The vigorous policy of Arabization later largely faded into bureaucratic torpor. But for a while it produced the desired result – of a divided, demoralized, repressed and largely silent population.
THIS SITUATION no longer pertains. In March 2004, following the recognition of Kurdish autonomous control of northern Iraq, something resembling an uprising began among the Kurds of Syria.
The spark that ignited the wave of protests that month was the shooting dead of seven Kurds by the security forces following a clash between Kurds and Arabs at a football match in Qamishli, a city of high Kurdish population close to the Turkish border. Further shootings took place at the funerals of the dead, and unrest spread across the Jazira, and as far as Aleppo and Damascus. The army moved into the Kurdish areas with heavy armor and air cover, and the protests were crushed.
Despite conciliatory noises made by President Bashar Assad following the 2004 unrest, nothing of substance has been done to change the conditions endured by Kurds in Syria. As a result, the situation since 2004 has been one of simmering tension between the Syrian regime and its Kurdish subjects, with occasional flareups.
In August, 2005, and again in October, 2008, and then again earlier this year, there were clashes between Kurdish citizens and the security forces in Qamishli, with some deaths and many arrests.
Syrian oppositionists speak of the emergence of a young, increasingly nationalistic younger generation, estranged from the Arab opposition in Syria as well as from the regime. As yet, no single movement has emerged to reflect this sentiment. Twelve different political parties exist among the Kurds of Syria, a reflection of the peculiar divisiveness to which regional opposition movements in general, and Kurdish ones in particular, remain prone.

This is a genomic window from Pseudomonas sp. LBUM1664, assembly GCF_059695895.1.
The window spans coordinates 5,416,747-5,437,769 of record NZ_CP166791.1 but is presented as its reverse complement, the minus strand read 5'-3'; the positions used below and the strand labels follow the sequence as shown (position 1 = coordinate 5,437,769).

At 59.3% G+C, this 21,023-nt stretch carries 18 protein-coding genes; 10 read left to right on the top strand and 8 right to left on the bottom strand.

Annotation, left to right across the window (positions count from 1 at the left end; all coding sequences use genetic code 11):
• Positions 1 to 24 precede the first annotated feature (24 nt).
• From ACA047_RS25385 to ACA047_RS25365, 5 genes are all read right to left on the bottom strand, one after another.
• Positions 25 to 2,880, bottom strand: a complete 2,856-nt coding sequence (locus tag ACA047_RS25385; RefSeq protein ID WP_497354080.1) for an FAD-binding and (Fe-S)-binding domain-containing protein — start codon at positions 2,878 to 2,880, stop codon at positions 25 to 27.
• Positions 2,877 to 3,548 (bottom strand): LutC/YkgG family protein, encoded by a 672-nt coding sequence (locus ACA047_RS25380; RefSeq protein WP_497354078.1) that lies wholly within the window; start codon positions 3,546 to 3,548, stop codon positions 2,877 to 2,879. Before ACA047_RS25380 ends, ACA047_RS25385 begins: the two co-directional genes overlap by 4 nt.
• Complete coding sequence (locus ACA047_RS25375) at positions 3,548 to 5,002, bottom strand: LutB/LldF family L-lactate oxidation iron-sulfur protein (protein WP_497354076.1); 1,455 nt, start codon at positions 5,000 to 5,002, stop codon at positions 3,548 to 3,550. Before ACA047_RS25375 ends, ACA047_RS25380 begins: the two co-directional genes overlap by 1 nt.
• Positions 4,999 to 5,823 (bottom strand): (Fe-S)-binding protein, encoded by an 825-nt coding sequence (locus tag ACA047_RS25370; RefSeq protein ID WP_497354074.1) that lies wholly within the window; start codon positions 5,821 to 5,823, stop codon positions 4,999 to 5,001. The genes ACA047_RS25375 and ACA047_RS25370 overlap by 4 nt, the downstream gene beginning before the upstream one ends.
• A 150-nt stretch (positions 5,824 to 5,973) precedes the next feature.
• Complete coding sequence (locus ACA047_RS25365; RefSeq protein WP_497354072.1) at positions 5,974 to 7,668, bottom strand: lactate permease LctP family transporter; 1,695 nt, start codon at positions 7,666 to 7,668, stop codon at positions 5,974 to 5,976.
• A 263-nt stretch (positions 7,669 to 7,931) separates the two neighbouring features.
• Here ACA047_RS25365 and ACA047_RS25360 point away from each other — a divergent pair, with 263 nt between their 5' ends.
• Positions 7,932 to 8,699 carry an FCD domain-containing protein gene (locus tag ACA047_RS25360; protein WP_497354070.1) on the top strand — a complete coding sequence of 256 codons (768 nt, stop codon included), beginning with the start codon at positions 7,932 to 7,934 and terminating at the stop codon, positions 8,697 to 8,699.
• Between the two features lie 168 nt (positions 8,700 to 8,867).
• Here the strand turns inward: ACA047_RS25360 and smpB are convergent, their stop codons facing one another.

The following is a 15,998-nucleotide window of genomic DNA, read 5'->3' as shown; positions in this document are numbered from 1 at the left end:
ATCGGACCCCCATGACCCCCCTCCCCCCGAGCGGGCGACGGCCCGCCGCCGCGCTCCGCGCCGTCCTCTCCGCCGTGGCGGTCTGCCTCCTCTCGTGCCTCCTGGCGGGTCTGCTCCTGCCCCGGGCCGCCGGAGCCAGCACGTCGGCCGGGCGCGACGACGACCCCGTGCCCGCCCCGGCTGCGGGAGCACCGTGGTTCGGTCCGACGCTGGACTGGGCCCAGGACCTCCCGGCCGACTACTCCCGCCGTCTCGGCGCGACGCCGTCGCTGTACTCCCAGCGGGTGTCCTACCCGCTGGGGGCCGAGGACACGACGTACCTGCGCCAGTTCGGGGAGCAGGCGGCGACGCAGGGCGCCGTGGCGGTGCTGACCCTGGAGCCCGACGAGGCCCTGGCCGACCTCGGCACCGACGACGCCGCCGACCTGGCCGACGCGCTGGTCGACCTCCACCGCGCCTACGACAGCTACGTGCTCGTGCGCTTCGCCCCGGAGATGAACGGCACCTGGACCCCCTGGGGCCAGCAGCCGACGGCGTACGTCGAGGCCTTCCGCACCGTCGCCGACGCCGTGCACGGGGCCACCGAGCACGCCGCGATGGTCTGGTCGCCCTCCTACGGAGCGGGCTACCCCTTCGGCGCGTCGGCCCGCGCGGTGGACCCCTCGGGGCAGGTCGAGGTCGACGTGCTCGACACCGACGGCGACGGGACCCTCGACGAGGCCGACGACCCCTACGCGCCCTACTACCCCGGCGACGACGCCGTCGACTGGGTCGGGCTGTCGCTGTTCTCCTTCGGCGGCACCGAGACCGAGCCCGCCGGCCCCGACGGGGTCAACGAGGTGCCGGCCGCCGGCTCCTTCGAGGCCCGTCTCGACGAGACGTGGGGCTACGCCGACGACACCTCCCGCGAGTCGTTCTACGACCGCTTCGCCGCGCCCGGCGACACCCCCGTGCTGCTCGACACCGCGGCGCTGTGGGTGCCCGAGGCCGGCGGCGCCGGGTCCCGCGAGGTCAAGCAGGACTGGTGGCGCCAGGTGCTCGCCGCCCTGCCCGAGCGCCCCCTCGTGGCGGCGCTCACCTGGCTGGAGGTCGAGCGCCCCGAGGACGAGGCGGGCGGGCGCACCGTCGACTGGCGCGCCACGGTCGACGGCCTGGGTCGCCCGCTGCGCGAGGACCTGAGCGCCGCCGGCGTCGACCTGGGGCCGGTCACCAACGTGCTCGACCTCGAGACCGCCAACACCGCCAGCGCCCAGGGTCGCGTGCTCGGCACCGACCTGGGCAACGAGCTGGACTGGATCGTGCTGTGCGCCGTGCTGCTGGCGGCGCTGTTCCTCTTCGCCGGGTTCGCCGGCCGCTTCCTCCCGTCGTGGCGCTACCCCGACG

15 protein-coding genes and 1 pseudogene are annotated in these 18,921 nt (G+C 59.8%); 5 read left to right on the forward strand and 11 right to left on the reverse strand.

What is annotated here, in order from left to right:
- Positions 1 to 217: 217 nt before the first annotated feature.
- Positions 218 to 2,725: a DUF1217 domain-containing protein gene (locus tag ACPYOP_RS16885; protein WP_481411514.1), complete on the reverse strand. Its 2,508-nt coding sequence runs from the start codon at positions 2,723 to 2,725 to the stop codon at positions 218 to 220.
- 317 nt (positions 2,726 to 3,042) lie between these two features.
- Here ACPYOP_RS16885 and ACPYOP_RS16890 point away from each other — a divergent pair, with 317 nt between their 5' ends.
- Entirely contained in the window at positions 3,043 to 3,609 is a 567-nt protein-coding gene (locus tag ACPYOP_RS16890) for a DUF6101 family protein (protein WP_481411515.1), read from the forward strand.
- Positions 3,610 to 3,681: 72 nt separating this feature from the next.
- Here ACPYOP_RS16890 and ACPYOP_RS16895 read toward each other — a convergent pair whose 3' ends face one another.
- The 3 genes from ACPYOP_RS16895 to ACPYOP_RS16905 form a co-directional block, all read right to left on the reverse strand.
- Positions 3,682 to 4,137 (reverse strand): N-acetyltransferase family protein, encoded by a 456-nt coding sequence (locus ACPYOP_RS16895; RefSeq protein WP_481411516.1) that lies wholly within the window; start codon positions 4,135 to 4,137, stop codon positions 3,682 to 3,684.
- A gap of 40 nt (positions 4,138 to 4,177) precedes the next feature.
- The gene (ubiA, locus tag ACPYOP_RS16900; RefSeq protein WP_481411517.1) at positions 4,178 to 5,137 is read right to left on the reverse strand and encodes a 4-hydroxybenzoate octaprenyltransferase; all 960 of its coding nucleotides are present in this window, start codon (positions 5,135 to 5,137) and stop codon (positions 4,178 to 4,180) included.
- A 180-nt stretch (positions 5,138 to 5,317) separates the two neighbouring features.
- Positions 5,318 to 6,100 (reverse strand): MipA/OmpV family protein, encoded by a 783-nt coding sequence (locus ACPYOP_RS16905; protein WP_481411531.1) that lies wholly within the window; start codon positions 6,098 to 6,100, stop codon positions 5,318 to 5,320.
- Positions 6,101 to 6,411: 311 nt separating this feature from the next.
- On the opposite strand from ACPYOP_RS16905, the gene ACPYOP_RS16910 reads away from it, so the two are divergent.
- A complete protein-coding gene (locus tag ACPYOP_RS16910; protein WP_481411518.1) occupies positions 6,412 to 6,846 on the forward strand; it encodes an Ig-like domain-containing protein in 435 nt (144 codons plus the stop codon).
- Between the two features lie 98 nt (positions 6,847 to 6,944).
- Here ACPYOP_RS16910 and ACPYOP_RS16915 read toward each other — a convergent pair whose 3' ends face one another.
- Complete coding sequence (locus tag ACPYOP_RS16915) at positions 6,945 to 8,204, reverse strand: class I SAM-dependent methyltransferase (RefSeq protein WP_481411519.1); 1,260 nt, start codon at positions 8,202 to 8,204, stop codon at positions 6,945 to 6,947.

For a variety of reasons, the Kurds have difficulty making their voices heard on the international stage. Their oppressors are fellow Muslims, rather than Christians or Jews, so the powerful alliance of Muslim states on the international stage is not interested. Arab states are by definition indifferent or hostile to their concerns.
And with their regular lucklessness, they now face a situation where the rising powers in the region – Turkey and Iran – and their enthusiastic smaller partner Syria all have sizable Kurdish populations and a shared interest in keeping them suppressed.
The misfortune of the Syrian Kurds is compounded by the fact that contrary to the accepted cliché, the enemy of their enemy is not their friend. This is because the enemy of the Syrian Kurds’ enemy is the west and the United States. These are today led by a philosophy which believes in accommodating, rather than confronting rivals. As a result, the systematic, half-century old campaign of the Syrian Arab Republic to nullify the existence of its Kurdish minority looks set to continue apace.